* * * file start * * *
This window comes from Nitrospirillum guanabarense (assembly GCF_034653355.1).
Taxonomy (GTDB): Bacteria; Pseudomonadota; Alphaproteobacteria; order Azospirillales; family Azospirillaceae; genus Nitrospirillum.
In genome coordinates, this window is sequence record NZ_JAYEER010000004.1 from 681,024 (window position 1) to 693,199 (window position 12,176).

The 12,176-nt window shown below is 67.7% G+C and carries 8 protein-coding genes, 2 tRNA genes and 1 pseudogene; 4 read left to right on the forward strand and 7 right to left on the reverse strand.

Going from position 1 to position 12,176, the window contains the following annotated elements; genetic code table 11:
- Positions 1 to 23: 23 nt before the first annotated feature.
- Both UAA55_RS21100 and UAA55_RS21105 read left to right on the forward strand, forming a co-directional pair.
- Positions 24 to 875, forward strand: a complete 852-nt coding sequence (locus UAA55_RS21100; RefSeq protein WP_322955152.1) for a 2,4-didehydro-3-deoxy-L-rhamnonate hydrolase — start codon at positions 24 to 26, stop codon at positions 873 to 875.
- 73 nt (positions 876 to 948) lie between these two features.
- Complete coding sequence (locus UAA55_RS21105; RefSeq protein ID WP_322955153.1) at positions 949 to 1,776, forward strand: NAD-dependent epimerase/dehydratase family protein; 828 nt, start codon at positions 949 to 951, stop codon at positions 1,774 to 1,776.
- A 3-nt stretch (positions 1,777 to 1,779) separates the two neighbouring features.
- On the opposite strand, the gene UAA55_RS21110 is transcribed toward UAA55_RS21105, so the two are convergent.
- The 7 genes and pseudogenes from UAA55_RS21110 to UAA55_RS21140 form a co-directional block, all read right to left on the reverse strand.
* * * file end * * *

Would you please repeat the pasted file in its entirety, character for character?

This window comes from Nitrospirillum guanabarense (assembly GCF_034653355.1).
Taxonomy (GTDB): Bacteria; Pseudomonadota; Alphaproteobacteria; order Azospirillales; family Azospirillaceae; genus Nitrospirillum.
In genome coordinates, this window is sequence record NZ_JAYEER010000004.1 from 681,024 (window position 1) to 693,199 (window position 12,176).

The 12,176-nt window shown below is 67.7% G+C and carries 8 protein-coding genes, 2 tRNA genes and 1 pseudogene; 4 read left to right on the forward strand and 7 right to left on the reverse strand.

Going from position 1 to position 12,176, the window contains the following annotated elements; genetic code table 11:
- Positions 1 to 23: 23 nt before the first annotated feature.
- Both UAA55_RS21100 and UAA55_RS21105 read left to right on the forward strand, forming a co-directional pair.
- Positions 24 to 875, forward strand: a complete 852-nt coding sequence (locus UAA55_RS21100; RefSeq protein WP_322955152.1) for a 2,4-didehydro-3-deoxy-L-rhamnonate hydrolase — start codon at positions 24 to 26, stop codon at positions 873 to 875.
- 73 nt (positions 876 to 948) lie between these two features.
- Complete coding sequence (locus UAA55_RS21105; RefSeq protein ID WP_322955153.1) at positions 949 to 1,776, forward strand: NAD-dependent epimerase/dehydratase family protein; 828 nt, start codon at positions 949 to 951, stop codon at positions 1,774 to 1,776.
- A 3-nt stretch (positions 1,777 to 1,779) separates the two neighbouring features.
- On the opposite strand, the gene UAA55_RS21110 is transcribed toward UAA55_RS21105, so the two are convergent.
- The 7 genes and pseudogenes from UAA55_RS21110 to UAA55_RS21140 form a co-directional block, all read right to left on the reverse strand.